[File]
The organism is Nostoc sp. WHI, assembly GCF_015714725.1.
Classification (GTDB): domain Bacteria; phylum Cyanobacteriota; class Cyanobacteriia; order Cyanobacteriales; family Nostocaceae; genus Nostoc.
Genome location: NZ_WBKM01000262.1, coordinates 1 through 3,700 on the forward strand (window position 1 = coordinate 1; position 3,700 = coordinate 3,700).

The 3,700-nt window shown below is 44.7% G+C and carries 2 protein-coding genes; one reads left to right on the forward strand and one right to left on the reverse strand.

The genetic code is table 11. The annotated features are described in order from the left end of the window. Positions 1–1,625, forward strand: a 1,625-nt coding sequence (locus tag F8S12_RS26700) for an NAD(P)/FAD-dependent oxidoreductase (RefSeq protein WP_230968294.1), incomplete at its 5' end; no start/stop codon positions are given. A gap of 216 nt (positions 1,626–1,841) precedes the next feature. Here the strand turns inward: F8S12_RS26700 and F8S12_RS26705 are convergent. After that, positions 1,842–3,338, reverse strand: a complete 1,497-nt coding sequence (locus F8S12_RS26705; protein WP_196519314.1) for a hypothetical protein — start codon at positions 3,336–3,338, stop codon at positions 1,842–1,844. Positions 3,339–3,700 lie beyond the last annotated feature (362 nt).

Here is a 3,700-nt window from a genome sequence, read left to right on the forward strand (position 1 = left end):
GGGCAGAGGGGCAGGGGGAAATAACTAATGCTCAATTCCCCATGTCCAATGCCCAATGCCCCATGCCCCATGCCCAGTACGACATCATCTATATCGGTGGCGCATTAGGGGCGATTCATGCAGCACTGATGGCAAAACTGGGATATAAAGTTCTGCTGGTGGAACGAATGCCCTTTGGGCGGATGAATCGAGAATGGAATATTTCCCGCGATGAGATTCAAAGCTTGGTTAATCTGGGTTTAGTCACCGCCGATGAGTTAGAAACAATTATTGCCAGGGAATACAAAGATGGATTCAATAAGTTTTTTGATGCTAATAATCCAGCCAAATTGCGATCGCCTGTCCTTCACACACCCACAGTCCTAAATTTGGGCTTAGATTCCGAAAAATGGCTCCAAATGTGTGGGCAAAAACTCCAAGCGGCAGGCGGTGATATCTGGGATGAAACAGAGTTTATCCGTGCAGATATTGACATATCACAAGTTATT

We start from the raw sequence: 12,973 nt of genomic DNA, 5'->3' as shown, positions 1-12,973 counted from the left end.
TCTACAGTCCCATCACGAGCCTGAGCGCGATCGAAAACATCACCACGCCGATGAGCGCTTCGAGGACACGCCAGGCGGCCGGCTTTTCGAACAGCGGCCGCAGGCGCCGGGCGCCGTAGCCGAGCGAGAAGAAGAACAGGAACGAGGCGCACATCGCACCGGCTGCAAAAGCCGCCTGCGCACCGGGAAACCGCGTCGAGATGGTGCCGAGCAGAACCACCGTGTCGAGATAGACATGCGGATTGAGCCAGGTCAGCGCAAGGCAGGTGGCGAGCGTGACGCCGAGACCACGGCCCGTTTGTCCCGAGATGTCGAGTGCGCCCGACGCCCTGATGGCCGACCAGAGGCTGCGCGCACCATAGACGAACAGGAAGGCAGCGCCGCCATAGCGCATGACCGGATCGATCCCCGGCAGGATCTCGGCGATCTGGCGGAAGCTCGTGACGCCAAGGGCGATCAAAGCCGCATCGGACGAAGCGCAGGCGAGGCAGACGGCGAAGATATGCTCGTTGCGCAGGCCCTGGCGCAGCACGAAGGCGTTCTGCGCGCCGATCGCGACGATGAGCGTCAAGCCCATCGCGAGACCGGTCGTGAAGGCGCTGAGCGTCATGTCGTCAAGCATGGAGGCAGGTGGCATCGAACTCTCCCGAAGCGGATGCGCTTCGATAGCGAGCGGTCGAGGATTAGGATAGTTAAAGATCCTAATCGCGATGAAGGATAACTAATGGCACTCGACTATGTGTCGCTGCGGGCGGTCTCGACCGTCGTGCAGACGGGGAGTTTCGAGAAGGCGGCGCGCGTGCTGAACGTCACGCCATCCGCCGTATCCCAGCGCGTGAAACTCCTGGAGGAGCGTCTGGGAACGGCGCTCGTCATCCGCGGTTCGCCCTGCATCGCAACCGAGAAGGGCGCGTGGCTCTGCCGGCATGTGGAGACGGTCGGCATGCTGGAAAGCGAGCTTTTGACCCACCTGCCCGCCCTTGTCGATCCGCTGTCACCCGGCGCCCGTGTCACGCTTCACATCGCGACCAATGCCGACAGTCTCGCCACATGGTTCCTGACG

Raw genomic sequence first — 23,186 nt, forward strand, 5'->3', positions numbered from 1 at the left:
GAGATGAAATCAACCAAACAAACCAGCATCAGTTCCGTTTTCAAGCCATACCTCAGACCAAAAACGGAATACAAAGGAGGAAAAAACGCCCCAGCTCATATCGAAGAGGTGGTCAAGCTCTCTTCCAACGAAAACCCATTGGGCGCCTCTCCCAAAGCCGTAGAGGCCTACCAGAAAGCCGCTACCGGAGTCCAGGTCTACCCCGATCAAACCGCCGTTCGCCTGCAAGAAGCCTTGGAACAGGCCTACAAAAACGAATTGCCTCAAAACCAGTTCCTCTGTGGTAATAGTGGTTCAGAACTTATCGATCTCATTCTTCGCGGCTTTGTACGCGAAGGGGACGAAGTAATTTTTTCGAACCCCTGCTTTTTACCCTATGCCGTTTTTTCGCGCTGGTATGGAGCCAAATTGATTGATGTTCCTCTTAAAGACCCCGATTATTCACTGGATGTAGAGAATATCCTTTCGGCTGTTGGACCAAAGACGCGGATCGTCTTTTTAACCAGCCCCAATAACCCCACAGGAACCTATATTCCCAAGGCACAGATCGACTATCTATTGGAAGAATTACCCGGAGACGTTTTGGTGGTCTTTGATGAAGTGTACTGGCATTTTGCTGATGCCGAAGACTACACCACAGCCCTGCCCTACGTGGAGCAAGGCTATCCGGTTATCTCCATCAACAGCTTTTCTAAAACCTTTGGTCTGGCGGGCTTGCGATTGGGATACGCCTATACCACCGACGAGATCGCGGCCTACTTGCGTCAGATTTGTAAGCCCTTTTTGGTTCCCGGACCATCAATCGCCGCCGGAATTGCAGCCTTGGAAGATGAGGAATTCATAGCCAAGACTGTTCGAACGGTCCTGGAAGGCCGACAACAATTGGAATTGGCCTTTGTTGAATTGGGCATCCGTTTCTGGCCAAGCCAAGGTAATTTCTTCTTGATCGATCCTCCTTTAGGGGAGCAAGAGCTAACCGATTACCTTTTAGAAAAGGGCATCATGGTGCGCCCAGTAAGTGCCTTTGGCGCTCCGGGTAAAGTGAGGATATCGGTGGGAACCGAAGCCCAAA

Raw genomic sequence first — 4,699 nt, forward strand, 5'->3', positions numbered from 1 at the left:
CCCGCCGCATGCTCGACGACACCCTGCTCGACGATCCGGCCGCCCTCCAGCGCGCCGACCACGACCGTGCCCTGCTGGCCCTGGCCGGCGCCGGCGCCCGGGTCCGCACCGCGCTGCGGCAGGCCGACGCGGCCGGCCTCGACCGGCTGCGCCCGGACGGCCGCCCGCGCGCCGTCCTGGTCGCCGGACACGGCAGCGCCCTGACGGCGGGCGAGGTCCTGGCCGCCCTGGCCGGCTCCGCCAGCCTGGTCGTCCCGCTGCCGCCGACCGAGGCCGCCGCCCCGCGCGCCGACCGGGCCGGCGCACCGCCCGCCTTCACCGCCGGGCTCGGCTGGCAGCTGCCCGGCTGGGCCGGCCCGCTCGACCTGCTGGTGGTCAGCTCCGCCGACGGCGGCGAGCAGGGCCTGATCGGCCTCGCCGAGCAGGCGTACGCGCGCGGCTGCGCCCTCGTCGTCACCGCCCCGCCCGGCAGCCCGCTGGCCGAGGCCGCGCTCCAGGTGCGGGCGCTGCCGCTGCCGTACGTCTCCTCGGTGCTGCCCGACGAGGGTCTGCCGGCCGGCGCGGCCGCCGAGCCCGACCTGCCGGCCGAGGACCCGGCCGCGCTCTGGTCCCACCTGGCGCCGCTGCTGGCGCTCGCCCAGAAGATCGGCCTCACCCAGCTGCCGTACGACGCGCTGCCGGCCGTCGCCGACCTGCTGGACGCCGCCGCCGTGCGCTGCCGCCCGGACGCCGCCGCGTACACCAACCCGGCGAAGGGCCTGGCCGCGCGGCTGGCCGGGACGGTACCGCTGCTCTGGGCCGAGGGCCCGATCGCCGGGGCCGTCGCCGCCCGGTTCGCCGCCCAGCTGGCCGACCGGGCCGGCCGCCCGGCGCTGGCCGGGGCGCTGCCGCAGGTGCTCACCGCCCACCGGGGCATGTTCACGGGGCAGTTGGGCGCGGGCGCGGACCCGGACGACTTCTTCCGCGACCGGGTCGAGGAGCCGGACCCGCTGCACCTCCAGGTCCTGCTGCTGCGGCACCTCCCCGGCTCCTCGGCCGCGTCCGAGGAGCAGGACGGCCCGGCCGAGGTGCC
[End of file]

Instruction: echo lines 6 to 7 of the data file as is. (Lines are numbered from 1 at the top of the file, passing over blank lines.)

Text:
Here is a 3,700-nt window from a genome sequence, read left to right on the forward strand (position 1 = left end):
GGGCAGAGGGGCAGGGGGAAATAACTAATGCTCAATTCCCCATGTCCAATGCCCAATGCCCCATGCCCCATGCCCAGTACGACATCATCTATATCGGTGGCGCATTAGGGGCGATTCATGCAGCACTGATGGCAAAACTGGGATATAAAGTTCTGCTGGTGGAACGAATGCCCTTTGGGCGGATGAATCGAGAATGGAATATTTCCCGCGATGAGATTCAAAGCTTGGTTAATCTGGGTTTAGTCACCGCCGATGAGTTAGAAACAATTATTGCCAGGGAATACAAAGATGGATTCAATAAGTTTTTTGATGCTAATAATCCAGCCAAATTGCGATCGCCTGTCCTTCACACACCCACAGTCCTAAATTTGGGCTTAGATTCCGAAAAATGGCTCCAAATGTGTGGGCAAAAACTCCAAGCGGCAGGCGGTGATATCTGGGATGAAACAGAGTTTATCCGTGCAGATATTGACATATCACAAGTTATT